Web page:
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SJÖGREN'S SYNDROME

JAMA. 1967;202(9):902. doi:10.1001/jama.1967.03130220090019.
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Even those who disapprove of eponyms would concede that in Sjögren's syndrome the eponymous label, which survived more than three decades of medical usage, may be preferable to its alternatives. Sicca syndrome, xerostomia, xerophthalmia, keratoconjunctivitis sicca—none convey the multifaceted systemic character of the disease which they designate. They give no indication of the widespread salivary and lacrimal gland involvement, no inkling of the high incidence (over 50%) of rheumatoid arthritis, no hint of the leukopenia, vasculitis, lymphadenopathy, splenomegaly, Raynaud's phenomenon, and purpura which may be encountered in this disease. And, of course, they give no intimation of its nature.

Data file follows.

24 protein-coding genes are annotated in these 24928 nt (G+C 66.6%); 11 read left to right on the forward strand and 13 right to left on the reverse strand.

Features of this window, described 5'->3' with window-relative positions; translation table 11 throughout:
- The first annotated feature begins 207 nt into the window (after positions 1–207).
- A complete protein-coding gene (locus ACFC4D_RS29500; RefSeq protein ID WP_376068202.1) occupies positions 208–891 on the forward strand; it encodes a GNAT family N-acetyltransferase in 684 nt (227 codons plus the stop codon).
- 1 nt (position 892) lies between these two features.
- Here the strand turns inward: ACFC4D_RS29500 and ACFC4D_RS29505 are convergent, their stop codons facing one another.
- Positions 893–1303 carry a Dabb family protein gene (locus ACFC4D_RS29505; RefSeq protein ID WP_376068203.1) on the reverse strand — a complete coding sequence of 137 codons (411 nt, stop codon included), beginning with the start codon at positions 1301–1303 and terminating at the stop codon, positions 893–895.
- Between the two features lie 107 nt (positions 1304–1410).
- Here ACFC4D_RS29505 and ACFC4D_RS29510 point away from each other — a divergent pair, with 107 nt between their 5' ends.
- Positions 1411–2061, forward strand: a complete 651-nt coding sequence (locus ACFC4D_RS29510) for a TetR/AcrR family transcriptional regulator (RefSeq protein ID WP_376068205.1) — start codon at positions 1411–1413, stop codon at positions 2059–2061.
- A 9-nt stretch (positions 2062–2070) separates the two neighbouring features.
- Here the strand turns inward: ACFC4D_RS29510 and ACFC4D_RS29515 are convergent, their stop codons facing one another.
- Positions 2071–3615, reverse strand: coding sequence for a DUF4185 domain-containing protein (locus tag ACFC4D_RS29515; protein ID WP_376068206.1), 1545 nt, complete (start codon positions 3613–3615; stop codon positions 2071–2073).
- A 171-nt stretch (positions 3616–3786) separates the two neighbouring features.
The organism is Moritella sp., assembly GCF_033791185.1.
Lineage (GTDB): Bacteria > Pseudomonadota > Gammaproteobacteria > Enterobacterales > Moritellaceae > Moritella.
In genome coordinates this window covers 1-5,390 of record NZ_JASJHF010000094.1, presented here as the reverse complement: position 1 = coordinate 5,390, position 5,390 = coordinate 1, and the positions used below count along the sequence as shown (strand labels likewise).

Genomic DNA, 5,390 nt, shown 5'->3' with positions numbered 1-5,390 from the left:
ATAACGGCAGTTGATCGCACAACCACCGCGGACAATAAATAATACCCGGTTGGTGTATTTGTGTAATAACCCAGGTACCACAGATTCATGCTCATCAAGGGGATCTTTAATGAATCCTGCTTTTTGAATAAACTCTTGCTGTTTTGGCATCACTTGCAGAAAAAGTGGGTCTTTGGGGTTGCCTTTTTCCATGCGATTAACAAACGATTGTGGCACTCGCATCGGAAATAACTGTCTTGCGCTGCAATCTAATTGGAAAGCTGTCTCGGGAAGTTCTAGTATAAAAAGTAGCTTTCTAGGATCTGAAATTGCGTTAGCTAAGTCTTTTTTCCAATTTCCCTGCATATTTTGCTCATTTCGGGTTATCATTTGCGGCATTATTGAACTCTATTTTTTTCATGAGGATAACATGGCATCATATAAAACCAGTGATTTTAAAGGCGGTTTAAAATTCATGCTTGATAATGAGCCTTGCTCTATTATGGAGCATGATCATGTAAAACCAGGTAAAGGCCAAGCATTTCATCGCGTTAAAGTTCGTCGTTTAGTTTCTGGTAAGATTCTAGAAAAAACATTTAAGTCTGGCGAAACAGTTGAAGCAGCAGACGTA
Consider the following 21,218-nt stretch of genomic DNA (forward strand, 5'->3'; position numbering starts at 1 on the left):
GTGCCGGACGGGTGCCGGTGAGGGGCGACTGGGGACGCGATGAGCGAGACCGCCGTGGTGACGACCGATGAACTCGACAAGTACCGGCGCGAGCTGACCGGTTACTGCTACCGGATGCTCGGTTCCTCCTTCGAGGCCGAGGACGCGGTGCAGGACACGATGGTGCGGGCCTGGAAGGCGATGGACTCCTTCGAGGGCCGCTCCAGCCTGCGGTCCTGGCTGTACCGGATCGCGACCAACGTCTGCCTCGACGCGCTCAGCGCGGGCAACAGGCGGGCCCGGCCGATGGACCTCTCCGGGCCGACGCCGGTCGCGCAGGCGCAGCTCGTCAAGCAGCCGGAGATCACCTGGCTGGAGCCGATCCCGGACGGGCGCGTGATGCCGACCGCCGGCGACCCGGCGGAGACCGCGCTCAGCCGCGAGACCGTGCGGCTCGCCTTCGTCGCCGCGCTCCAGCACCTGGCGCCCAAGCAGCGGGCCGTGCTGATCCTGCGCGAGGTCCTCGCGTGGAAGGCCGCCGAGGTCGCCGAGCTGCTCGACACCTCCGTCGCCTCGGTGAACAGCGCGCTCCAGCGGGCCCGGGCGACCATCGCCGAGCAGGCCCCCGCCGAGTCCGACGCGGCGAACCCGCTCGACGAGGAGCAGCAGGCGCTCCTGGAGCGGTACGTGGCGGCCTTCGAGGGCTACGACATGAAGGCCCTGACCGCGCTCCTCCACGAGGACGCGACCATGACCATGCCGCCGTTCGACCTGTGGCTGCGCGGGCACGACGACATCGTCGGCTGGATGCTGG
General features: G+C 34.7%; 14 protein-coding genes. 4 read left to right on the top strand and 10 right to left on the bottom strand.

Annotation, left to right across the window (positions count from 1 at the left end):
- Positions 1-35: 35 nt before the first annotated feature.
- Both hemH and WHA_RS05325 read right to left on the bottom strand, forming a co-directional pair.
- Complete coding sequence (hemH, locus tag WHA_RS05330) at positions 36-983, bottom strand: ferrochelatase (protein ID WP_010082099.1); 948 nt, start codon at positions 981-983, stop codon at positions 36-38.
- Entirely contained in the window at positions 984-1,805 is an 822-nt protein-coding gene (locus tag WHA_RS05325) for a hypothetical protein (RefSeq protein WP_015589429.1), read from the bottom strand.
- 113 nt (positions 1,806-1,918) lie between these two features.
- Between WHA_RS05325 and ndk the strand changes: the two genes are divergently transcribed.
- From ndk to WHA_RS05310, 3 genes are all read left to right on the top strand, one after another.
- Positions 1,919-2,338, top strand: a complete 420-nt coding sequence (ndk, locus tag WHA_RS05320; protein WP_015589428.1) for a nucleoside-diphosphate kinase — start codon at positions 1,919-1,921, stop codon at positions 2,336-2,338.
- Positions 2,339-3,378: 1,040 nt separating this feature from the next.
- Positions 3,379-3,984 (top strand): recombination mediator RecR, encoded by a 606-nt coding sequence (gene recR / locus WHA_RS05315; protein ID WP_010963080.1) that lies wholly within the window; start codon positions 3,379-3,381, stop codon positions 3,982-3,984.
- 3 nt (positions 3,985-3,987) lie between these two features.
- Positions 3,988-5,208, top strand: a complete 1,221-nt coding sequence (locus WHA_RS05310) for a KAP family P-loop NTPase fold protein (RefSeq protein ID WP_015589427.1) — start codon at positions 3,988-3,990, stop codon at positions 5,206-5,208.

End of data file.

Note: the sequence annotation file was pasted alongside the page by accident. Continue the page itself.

The nature of Sjögren's syndrome receives increasing attention with each new-found evidence of immune activity in the serum of its victims. The accumulated evidence is indeed impressive. Rheumatoid factor is found in 75%-97% of all cases, whether they do or do not manifest arthritic symptoms. Antithyroglobulin antibodies occur in 35%, antinuclear

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